Kip’s Story, by Kip Smith
Looking back, I first showed motor symptoms of Parkinson’s disease in late 2005-early 2006 when my right shoulder and arm started to become rigid. Soon thereafter my wife noticed that my right arm didn’t swing when I walked and I noticed that I had lost most of my sense of smell. Over the next two years I developed a slight tremor in my right hand; my right quadriceps muscle began to tighten up; my handwriting became very small and doing anything, like using a computer mouse or eating with my right hand became difficult; and I began to talk in a quiet monotone.
By 2009 I knew something was wrong but didn’t realize that I had Parkinson’s disease. It was 2010 before I went to a Neurologist (for an unrelated and potentially more serious condition) who said “you may have Parkinson’s disease” after seeing the tremor in my right arm. After another visit I was officially diagnosed with PD and was given a prescription for a dopamine agonist.
The dosage was increased slowly as the motor symptoms became more pronounced and sinemet was added and the dose slowly increased over about the next year. In late 2011, my neurologist suggested I consider Deep Brain Stimulation as I was rapidly approaching the point where the side effects of the medications (dizziness, itchy skin, insomnia, low blood pressure upon getting up) would become greater than the benefits of taking the medications.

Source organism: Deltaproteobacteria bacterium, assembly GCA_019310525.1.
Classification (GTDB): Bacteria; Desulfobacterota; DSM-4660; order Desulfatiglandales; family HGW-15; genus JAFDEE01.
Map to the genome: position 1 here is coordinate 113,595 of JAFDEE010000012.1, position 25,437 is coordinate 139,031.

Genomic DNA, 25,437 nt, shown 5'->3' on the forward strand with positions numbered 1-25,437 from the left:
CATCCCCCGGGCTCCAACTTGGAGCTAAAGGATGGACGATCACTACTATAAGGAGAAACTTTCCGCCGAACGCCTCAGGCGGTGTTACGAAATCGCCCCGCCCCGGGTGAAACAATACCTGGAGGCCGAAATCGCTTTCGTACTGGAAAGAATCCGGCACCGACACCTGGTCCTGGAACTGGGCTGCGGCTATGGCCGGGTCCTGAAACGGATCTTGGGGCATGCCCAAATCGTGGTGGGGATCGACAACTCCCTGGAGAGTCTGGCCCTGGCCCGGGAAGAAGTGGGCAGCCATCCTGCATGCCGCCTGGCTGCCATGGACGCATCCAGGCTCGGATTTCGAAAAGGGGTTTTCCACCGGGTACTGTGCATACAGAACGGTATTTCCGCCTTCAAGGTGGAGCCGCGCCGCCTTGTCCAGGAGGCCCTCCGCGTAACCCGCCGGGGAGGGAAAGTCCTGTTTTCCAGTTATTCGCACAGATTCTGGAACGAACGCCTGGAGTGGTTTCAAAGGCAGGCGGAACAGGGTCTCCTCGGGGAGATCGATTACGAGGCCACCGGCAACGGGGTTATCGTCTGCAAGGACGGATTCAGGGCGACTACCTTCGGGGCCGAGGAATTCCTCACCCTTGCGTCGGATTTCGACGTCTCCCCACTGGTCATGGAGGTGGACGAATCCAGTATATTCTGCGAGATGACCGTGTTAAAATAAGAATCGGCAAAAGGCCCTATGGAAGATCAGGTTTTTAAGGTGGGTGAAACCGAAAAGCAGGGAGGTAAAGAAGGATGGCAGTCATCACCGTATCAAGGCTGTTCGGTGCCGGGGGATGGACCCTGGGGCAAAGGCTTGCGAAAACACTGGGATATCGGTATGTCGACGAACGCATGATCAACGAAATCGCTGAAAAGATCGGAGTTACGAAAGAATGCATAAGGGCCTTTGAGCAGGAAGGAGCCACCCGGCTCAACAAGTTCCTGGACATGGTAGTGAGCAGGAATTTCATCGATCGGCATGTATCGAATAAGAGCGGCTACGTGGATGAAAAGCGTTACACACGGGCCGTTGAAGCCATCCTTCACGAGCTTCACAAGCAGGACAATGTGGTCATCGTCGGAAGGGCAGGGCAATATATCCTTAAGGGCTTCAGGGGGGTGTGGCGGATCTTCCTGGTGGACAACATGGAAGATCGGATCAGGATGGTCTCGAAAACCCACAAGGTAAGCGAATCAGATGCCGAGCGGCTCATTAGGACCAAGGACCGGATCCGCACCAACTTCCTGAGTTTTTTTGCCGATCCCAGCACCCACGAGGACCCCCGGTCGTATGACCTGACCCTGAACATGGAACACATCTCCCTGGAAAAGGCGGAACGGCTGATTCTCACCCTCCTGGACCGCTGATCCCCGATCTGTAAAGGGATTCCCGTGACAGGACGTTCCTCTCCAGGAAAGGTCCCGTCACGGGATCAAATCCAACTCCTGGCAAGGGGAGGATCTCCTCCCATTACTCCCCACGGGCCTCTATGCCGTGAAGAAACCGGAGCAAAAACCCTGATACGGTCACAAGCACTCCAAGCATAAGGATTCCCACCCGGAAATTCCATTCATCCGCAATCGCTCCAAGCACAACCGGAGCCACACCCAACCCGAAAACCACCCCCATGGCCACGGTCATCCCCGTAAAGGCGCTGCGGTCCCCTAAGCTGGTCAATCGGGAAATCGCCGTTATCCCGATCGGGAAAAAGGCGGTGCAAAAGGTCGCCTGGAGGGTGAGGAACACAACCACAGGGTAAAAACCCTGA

Having never heard of DBS I learned as much as I could by talking to the Neurologist and Neurosurgeon, reading articles, and speaking with people who already had DBS. Despite the medication by early 2012 restless legs syndrome and insomnia prevented me from sleeping soundly and I felt the possible benefits of DBS were greater than the risks and contacted the Neurosurgeon’s office and said: “I want to schedule the surgery.”
On May 2, 2012 the leads were inserted into my brain and a week later the neurostimulator was inserted into my chest and the wires connected. The site where the head frame was screwed onto my skull above my left eyebrow hurt a lot before the local anesthetic took complete effect. However, the surgery went well and there were no complications.
The DBS was turned on May 30, 2012 and the tremors stopped within seconds. The rigidity which had nearly frozen my right shoulder was mostly gone a few days later. After seeing me without medication just prior to activating the DBS and seeing me after the DBS was turned on my wife said: “There are few true medical miracles but this is one of them.”
DBS has not produced an improvement in my sense of smell which is almost completely gone and I speak a tad slowly but it has dramatically improved my quality of life. I have no tremors, 90-95% of the rigidity is gone, my legs aren’t restless anymore, I’ve lost the Parkinson mask and can smile again, my handwriting has improved, and I can exercise almost like I used to which helps immensely.
After a year and a half DBS is still a medical miracle.